“Where there is no guidance, a people falls,
but in an abundance of counselors there is safety.”
Proverbs 11:14 (ESV)
“… submitting to one another out of reverence for Christ.”
Ephesians 5:21 (ESV)
Critics have given the word “critique” a negative connotation. They are quick to point out flaws or write scathing reviews to increase readership or to feel better about themselves. Besides the professional critics, the online world has anonymous reviews on message boards. Now everyone can be a critic, and their opinions have been given a platform that is out of proportion to their expertise.
What is the difference between being a critic and offering critique? A critic only points out the flaws to build their personal brand or to feel superior. Someone who is giving critique offers solutions to the flaws with a desire for the work itself to be better, many times without anyone knowing they were involved in the process. Critics focus on themselves. Those offering critique focus on others.
As content creators, we need to understand this difference. Critique is essential in order to help us to do our best work for the Lord. So we must embrace critique by inviting people we trust to provide feedback on our work.
Our Work Does Not Define Us
The first step in accepting critique is to understand that we are not our work—our work does not define us.
Yes, we have poured ourselves into the creation process. Our blood, sweat, and tears have flowed in abundance—sometimes literally. However, our value is not in what we do but in the value God has placed on us—the value of who we are in Christ.
Pride Brings Destruction, but Humility Lifts Up
The second step in accepting critique is to take a position of humility regarding our work.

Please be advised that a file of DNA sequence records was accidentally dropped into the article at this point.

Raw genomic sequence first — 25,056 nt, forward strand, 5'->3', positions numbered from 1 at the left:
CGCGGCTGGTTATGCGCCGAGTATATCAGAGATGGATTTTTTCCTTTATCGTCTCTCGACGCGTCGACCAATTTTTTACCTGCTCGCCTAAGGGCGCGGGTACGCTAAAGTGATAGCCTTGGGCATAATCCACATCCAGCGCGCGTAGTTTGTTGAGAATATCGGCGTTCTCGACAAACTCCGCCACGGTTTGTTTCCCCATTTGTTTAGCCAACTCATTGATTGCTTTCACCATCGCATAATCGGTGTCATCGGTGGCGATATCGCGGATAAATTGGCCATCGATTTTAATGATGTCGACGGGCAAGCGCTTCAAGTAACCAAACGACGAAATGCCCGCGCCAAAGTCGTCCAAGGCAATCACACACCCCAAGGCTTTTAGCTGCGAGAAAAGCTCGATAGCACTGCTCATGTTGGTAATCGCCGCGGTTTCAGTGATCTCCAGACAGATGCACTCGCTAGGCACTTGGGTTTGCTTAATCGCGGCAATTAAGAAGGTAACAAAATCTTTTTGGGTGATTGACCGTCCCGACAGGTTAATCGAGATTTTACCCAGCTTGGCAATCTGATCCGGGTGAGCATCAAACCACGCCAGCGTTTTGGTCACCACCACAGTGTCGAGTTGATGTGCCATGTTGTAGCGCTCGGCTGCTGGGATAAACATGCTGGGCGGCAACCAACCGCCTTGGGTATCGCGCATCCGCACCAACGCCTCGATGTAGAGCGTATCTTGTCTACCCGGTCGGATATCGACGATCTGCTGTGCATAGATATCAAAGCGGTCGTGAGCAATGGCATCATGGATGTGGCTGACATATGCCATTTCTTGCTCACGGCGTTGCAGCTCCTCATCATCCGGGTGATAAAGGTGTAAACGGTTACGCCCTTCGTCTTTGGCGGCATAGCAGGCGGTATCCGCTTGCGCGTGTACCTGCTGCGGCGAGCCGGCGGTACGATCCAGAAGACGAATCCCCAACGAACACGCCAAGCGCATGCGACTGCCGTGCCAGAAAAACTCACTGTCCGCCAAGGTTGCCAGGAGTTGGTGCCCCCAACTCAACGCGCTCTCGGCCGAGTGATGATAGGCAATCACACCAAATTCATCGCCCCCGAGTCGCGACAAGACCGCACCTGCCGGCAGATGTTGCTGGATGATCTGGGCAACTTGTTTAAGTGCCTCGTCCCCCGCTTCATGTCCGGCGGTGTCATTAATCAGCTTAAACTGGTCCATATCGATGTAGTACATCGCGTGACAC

“Pride goes before destruction, and a haughty spirit before a fall.” (Proverbs 16:18 ESV)
Pride insists that we know what we are doing and that we have mastered a skill. Humility reminds us that there is always room for improvement or principles to learn, even from critics.
We Learn by What We Do
The third step in accepting critique is to provide it to others. We must speak the truth in love to those around us as to how they can improve in their work. In doing so, we seek to lift them up and not tear them down. We seek to encourage them in their work to bring even more glory to God. And by doing this, we will better understand how to receive similar feedback with grace.
“Having purified your souls by your obedience to the truth for a sincere brotherly love, love one another earnestly from a pure heart.” (1 Peter 1:22 ESV)
We must remember that we are not being critical—pointing out flaws without offering solutions—but we are offering critique from a spirit of humility, kindness, and love. It is all about Christ and not about us. We do it in the spirit in which we would like it to be done for us. (Matthew 7:12 ESV)
The Good Becomes Great
When we accept critique from others and use what we learn to make our work better, something that was good can become something great.
Case in point: In the process of writing this devotional, it was brought to my attention that the closing was weak. After reading it over, I had to agree—the last paragraph was landing flat.
So what better way to end this discussion than to raise my hand and say, “I need help seeing where to improve”?
Loving but honest critique can be the difference between a good product and a great product.
Or an okay ending and a slightly better one.